Born in Long Island in 1949, Ray Dalio founded Bridgewater Associates at the age of 26 in 1975. After being a bad student, by his own admission, he then developed an interest in the stock market. This fueled his educational pursuits. He then moved on to Long Island University and then to Harvard Business School.
Known for the Ray Dalio Principles, he’s considered a revolutionary investor on Wall Street. The Bridgewater Company is known for not only its unbelievably tough interview process and uniquely different methods of investing, but also for its stewardship of a fund with some 125 billion dollars under its management.
What has become a major concern for Dalio in recent years has been his almost maniacal obsession with passing on the knowledge he has acquired over some 50 years of investing in markets around the world. Not only within the realm of finance but also in the more general sphere of life-lessons. His goal not only appears to be to help people on the most personal level, but to find ways to, in his words, ‘reform capitalism’.
Without question, some may argue that the economic machine that is the American economy has expanded in the manner it has due to a rigid form of unbridled capitalism. Dalio actually doesn't dispute this. As a matter of fact it appears that his argument centres on an advocacy for something in between. He notes in a recent piece: "I think that most capitalists don’t know how to divide the economic pie well and most socialists don’t know how to grow it well..." He sees that the underlying concept of capitalism is without question the best system that there is, but he points out how imperative it is to address the starkly obvious issues within American society. From poor education, to even the socio-cultural issues of single parent households.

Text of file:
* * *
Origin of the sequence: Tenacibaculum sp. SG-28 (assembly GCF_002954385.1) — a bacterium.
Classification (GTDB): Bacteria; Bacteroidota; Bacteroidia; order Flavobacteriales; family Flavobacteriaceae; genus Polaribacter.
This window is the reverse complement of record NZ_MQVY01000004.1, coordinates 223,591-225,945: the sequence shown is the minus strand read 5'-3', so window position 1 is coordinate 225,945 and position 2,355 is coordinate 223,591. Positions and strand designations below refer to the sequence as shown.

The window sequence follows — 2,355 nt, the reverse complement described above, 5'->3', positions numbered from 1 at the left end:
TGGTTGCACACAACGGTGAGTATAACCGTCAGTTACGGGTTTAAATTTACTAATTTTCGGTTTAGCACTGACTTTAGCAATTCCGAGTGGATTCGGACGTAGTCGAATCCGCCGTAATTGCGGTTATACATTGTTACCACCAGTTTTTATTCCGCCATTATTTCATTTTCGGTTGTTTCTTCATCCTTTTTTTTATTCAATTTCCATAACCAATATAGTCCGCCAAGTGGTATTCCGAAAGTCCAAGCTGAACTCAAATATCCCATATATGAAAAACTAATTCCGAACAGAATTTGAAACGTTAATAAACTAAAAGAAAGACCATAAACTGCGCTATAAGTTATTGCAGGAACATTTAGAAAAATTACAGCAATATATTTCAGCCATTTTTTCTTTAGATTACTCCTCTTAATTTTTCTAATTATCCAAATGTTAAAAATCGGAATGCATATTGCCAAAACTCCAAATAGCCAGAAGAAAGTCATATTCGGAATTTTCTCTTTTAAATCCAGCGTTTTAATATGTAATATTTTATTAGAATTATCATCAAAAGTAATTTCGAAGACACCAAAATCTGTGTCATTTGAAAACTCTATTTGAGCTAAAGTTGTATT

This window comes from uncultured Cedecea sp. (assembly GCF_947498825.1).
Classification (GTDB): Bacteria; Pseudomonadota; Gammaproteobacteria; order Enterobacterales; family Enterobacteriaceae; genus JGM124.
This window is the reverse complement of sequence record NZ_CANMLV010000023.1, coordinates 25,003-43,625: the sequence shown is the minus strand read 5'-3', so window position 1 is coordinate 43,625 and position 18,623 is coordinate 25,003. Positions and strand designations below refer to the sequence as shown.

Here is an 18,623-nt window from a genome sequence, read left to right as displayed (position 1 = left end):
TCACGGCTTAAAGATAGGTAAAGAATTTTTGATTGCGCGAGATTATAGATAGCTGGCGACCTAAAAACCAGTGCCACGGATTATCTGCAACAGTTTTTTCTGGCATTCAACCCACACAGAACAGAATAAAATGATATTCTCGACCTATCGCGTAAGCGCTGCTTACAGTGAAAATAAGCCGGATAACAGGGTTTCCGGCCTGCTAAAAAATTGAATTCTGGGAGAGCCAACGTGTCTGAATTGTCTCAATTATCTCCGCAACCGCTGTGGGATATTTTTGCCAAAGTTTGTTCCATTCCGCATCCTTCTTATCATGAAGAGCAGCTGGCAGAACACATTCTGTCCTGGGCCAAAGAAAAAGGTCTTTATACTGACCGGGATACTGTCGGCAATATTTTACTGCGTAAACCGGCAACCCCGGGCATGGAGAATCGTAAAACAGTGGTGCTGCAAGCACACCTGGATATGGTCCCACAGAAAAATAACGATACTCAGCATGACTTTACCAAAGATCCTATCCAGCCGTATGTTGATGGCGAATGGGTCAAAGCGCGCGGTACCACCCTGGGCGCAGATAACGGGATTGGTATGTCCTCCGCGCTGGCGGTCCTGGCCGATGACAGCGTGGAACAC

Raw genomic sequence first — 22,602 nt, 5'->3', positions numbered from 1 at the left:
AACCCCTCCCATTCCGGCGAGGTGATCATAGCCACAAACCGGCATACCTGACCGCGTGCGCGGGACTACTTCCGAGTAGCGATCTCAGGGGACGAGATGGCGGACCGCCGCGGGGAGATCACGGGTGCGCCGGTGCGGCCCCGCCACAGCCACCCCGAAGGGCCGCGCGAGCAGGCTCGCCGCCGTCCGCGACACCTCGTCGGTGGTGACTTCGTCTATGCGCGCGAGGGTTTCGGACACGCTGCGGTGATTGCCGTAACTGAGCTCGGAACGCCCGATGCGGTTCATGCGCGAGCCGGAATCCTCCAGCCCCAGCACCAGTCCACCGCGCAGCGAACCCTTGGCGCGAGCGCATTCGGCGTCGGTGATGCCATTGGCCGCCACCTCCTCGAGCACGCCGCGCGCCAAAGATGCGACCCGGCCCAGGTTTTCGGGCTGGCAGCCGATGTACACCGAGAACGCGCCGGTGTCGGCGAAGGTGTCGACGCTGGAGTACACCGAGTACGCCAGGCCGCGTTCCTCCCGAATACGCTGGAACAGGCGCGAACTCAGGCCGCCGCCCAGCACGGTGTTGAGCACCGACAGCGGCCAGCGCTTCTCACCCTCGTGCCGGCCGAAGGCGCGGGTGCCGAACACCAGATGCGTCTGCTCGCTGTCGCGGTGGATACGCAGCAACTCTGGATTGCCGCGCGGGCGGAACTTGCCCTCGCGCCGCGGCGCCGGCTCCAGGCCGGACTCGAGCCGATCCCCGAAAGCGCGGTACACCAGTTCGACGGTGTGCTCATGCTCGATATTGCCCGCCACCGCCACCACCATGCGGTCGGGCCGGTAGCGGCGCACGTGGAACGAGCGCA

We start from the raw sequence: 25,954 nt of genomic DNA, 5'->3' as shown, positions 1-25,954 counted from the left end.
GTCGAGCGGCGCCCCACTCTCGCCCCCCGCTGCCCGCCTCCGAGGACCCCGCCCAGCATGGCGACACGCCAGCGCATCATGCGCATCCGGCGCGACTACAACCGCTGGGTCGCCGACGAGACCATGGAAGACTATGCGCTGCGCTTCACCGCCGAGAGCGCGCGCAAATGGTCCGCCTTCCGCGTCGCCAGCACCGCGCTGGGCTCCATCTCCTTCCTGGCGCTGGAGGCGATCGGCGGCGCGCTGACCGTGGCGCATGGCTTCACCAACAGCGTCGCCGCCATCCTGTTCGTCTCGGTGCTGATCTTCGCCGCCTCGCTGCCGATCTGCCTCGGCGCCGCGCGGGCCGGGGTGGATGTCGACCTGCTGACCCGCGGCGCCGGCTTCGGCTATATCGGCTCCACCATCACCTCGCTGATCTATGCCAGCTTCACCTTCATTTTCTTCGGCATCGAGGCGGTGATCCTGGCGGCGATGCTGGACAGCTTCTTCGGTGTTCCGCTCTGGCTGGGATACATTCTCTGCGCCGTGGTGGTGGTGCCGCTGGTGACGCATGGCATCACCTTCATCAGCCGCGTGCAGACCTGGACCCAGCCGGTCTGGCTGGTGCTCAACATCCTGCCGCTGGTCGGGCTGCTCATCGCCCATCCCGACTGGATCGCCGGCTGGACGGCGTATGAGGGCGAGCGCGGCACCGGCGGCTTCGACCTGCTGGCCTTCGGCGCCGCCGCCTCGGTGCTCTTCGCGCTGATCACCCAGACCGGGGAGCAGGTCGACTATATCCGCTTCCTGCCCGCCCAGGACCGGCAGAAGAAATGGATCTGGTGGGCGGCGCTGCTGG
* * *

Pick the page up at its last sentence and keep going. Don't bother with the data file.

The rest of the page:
Fellow billionaire-philanthropists like Warren Buffett and Bill Gates have pointed out similar issues as it concerns capitalism's ‘rough edges’ so to speak. However they’ve been undercut by many loud voices in the public sphere, most having a political agenda. This hasn’t deterred Dalio however, who has committed himself to leaving an indelible in the public philanthropic sphere. He's been dubbed the Steve Jobs of finance.
Mikhail E.D. Byng was born in Trinidad. He is the author of Off the Island and a graduate student at the University of Belgrade. He speaks Serbian and English.
Trinbagonian. Traveler. Believer in God. Believer in Creation. Life long Student. Sports enthusiast.